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Nearly 7000 people arrive at Italian island in less than 24 hours

A flotilla of flimsy boats, crowded with migrants and launched from Tunisia, overwhelmed a tiny southern Italian island on Wednesday, taxing the coast guard's capability to intercept the smugglers' vessels and sorely testing Premier Giorgia Meloni's pledge to thwart illegal migration.

Compounding the political pressure on Italy's first far-right leader were vows by France and Germany to rebuff migrants who arrive by sea on Italian shores, and in defiance of European Union asylum system rules, head northward to try to find jobs or relatives in those and other northern countries on the continent.

Francesco Malavolta/AP
Migrants board on a ferry as they leave the Island of Lampedusa, Southern Italy, to be transferred in Porto Empedocle, Sicily, Friday, April 17, 2015. - Francesco Malavolta/AP

Starting early on Tuesday, the unseaworthy, unstable iron boats came one after the other in what appeared to be almost a procession to onlookers on Lampedusa, a fishing and tourist island south of Sicily.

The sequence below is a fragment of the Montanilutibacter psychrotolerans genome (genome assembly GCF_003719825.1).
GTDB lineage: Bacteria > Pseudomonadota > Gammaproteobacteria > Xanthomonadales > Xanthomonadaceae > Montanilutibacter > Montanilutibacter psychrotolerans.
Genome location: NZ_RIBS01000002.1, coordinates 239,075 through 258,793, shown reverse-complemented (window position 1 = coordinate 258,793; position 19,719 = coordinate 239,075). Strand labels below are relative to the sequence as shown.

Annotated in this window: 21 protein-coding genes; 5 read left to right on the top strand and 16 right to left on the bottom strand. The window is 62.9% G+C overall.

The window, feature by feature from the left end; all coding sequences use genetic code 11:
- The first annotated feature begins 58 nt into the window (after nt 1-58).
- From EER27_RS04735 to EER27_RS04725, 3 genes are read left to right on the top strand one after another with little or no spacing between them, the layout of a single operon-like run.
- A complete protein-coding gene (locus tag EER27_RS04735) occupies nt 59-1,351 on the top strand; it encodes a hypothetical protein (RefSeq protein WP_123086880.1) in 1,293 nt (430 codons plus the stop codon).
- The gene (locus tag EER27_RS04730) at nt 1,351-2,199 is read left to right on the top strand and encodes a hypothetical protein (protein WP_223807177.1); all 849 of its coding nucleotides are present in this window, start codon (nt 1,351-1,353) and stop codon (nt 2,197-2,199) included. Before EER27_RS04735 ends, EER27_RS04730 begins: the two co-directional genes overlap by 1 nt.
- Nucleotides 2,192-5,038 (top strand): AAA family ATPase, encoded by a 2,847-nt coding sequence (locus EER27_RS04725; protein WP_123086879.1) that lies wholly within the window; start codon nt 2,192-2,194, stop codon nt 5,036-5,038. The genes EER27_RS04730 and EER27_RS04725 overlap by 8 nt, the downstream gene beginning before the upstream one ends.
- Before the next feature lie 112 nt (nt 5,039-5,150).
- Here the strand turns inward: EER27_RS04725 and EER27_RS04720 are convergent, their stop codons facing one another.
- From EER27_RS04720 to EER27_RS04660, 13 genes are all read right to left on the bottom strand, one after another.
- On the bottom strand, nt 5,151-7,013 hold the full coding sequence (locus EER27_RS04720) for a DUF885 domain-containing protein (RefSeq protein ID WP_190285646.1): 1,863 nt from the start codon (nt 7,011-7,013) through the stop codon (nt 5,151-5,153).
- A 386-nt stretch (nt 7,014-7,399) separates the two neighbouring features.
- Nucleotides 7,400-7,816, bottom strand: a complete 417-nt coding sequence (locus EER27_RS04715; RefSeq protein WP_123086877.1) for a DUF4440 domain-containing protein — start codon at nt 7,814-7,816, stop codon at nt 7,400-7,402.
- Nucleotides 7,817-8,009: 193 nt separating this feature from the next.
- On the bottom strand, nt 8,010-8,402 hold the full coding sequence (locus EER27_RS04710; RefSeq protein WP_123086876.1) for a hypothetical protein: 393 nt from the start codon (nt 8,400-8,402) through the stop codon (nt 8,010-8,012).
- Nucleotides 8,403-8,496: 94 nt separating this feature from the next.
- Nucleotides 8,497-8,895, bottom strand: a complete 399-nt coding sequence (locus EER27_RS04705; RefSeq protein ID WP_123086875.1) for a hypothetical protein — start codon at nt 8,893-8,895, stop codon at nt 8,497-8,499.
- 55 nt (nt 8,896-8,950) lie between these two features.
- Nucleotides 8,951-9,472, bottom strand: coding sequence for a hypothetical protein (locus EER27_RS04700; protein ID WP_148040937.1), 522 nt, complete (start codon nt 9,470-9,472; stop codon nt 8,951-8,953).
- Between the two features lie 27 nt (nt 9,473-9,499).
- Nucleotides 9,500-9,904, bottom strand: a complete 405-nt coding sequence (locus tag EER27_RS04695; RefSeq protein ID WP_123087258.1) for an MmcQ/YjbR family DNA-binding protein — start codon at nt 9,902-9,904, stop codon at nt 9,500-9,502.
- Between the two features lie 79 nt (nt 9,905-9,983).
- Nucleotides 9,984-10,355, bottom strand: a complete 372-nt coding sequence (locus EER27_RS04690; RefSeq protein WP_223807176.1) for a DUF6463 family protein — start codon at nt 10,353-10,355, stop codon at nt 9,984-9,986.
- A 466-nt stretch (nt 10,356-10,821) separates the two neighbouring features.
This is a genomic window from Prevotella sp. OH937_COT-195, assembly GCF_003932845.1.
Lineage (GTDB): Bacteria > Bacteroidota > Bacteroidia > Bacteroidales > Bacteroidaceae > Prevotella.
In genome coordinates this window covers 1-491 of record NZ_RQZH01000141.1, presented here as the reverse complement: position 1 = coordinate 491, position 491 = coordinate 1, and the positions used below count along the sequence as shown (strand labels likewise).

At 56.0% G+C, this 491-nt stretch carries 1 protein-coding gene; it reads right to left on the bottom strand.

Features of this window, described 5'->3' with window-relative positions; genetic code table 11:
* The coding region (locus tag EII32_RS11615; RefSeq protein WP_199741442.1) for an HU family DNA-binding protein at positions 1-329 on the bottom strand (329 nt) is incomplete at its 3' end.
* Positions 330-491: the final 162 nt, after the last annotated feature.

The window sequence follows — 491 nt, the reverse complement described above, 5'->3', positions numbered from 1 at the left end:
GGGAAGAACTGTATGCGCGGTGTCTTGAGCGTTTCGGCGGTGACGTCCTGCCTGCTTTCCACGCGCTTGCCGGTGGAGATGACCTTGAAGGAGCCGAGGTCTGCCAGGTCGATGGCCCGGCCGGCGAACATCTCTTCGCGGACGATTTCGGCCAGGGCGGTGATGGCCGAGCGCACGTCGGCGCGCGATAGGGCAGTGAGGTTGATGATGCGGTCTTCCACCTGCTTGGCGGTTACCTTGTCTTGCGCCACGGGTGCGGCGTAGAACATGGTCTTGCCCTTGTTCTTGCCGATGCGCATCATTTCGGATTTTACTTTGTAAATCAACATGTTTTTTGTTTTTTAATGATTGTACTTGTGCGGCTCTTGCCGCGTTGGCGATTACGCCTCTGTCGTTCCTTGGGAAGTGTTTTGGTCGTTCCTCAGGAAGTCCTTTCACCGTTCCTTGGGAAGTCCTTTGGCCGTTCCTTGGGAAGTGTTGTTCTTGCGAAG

Some 6,800 migrants came in a span of just over 24 hours, a number that is a few hundred higher than the isle's full-time population.

Provoking the surge in numbers was a bottleneck in Tunisia's ports of several days caused by rough seas that meant the smugglers couldn't launch their boats, according to Italian authorities.

With the island's sole migrant residence having a capacity of about 450 beds, authorities scrambled to transfer the migrants via commercial ferries or a coast guard ship to Sicily, or Calabria in the southern toes of the Italian mainland.

Francesca Basile, a spokeswoman for the Italian Red Cross on Lampedusa, said they were making a "huge effort" to provide "basic services" for the 6,000 migrants at the centre on Lampedusa.

Over 120,000 arrivals by sea this year

According to Italy’s Interior Ministry, over 120,000 migrants have arrived in Italy this year by sea, among them were over 11,000 unaccompanied minors.

Most of them cross Italy on foot, bus and in trains as they try to head to northern Italy.

Andrea Costa, the president of Baobab Experience, a non-profit association that helps migrants in transit in Rome, says they have seen a huge surge in migrants from South Sudan, Sudan, and Eritrea coming through this summer.

Volunteers working with Baobab provide the migrants with a hot meal every evening on a street in Rome.

Most of them spend a few nights in Rome before catching a bus towards the town of Ventimiglia on the border with France.